The biggest problem that I had whilst building the main structure was logistical; it was simply too big to fit in my workshop. This meant that I was forever moving things around to squeeze it in. It is a good job that I decided to make all machine stands and benches on wheels after ruining myself by carrying and lifting when moving into this workshop.
As can be seen in the video and photograph below, I needed to tie each leg together using the rails that the cityscape will sit on. Therefore I needed three legs connected, one either side of the connection plates that I was making.
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FOR SALE £3500
Here is a pair of very old timpani that a customer wants to sell due to retirement. They have had two owners from new and these drums are rare. There are a few scratches in the bowls but no big dents, and there are a couple of T handles that need to be replaced, but I may well have some of these buried in a box of vintage spares. There is also a tie bar missing to one of the legs, but to be honest this is much easier to make than to find an original replacement. Neither of these issues poses a massive problem for me because the costs of correcting them would be a fraction of the instrument value.
As can be seen they have calf skin heads on for which the drums were designed to be used. In reality it will probably be problematical finding easily available plastic heads – any size can be made, but you will have to wait for at least three months and expect to pay at least three times the price of standard heads. But who wants plastic over calfskin anyway now?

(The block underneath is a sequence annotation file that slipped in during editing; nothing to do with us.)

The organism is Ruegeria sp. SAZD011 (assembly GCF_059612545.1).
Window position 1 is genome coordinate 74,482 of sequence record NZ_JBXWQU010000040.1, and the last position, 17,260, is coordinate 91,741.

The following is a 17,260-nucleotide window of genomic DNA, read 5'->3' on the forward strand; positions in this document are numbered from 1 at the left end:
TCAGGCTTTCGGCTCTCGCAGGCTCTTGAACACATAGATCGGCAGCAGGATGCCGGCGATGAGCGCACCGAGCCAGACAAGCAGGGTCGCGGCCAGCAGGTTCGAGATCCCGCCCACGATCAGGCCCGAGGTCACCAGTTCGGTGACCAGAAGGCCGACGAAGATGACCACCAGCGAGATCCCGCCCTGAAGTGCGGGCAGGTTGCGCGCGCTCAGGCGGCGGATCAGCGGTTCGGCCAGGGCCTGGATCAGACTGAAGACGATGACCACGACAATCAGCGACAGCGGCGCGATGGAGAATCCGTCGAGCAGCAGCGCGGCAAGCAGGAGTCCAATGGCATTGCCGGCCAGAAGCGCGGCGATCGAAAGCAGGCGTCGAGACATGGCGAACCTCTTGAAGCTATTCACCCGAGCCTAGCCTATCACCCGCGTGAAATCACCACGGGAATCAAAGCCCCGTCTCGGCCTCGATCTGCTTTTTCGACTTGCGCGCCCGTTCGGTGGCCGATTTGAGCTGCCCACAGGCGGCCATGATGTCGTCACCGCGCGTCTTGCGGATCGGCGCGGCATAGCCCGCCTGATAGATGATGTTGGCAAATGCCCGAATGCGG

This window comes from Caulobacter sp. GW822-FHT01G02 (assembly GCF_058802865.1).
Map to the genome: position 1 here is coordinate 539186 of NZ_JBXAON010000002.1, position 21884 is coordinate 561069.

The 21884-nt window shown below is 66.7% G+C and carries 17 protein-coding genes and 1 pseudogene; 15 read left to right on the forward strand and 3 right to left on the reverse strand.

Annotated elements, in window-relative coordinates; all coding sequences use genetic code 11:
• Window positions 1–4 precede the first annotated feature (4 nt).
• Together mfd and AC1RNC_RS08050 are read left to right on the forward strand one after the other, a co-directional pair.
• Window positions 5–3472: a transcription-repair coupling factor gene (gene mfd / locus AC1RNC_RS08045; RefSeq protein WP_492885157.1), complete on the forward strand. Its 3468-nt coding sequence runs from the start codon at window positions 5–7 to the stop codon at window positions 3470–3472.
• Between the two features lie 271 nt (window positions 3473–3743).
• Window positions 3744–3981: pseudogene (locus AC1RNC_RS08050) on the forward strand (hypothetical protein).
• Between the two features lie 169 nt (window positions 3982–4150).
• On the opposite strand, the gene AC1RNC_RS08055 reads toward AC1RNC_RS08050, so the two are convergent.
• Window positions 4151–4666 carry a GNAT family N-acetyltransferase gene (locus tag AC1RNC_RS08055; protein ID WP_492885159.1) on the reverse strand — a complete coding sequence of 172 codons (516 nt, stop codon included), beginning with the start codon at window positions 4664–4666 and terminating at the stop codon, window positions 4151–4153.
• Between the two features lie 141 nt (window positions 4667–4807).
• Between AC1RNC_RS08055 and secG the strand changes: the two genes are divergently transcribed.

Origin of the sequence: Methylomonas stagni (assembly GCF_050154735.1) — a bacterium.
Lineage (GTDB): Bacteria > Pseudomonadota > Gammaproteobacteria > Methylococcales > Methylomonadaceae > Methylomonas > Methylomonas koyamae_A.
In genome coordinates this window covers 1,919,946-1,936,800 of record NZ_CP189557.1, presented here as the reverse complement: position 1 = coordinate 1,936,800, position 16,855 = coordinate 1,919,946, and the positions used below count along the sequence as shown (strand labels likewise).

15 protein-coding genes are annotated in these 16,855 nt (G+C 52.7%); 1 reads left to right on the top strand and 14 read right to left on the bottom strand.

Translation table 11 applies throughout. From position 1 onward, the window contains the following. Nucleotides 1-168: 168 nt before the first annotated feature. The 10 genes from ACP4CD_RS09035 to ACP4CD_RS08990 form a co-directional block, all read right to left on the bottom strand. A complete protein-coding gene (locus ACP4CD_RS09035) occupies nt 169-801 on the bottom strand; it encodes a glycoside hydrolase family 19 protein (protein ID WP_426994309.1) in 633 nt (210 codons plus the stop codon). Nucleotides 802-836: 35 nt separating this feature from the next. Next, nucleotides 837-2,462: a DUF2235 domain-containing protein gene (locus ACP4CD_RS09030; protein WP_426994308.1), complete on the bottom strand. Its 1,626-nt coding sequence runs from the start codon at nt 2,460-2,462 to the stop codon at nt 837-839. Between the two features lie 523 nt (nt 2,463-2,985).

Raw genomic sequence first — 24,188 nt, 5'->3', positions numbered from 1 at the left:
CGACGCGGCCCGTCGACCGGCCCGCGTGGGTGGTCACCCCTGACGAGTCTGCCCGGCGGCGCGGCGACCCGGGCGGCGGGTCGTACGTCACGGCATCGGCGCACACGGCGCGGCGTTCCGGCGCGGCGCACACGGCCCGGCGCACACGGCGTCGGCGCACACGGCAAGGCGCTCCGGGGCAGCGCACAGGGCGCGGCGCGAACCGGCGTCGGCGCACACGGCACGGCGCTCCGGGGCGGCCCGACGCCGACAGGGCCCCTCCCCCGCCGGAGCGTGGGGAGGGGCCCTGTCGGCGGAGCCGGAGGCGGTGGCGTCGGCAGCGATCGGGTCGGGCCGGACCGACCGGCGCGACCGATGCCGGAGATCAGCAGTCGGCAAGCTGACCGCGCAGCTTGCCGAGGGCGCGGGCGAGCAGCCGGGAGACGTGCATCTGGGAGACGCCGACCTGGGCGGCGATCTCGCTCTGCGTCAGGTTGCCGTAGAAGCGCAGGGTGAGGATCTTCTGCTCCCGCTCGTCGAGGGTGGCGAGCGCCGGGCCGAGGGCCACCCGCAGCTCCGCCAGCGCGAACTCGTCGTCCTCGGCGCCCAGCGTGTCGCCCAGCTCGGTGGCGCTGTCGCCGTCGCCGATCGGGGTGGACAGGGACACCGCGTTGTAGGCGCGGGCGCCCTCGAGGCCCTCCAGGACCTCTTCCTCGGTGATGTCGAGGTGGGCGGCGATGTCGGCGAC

As with all of the second hand instruments I sell, I handle all the negotiations because my customers are selling through me for precisely that reason. The drums are currently at the owners house in southern England, but I will collect the drums for viewing when there is a serious buyer.
By 1927 Premier Drums had introduced the De luxe Model Tympani. These were still “classical timpani” so had retractable legs on the basic pot, but these were the drums that saw the development of the bowl shape and the fittings. For instance by 1928 the drop handle was introduced on these drums and self aligning lugs.
Also in by 1298 Premier had developed the pedal mechanism. It is the obvious choice to put their best bowls onto their newest flagship product and called them the inspirational name, “Pedal Tympani”. It is interesting reading the catalogue description where it mentions the Premier guarantee; I have no idea what that was, but the fact that these drums are still working and sounding great nearly a hundred years later is a testament that British engineering was and will always be the best in the world.
Premier 1928 catalogue
The last time these drums were seen in the Premier catalogue was in 1951. They were almost a footnote on the same page as dampers, badges and drum keys! I think that this is more a reflection of post war austerity than anything else, but it was the end of the run because in 1966 West Ham United won the football world cup (I mean England) and Premier launched the Series One Timpani – out with tymps and in with timps! Post a comment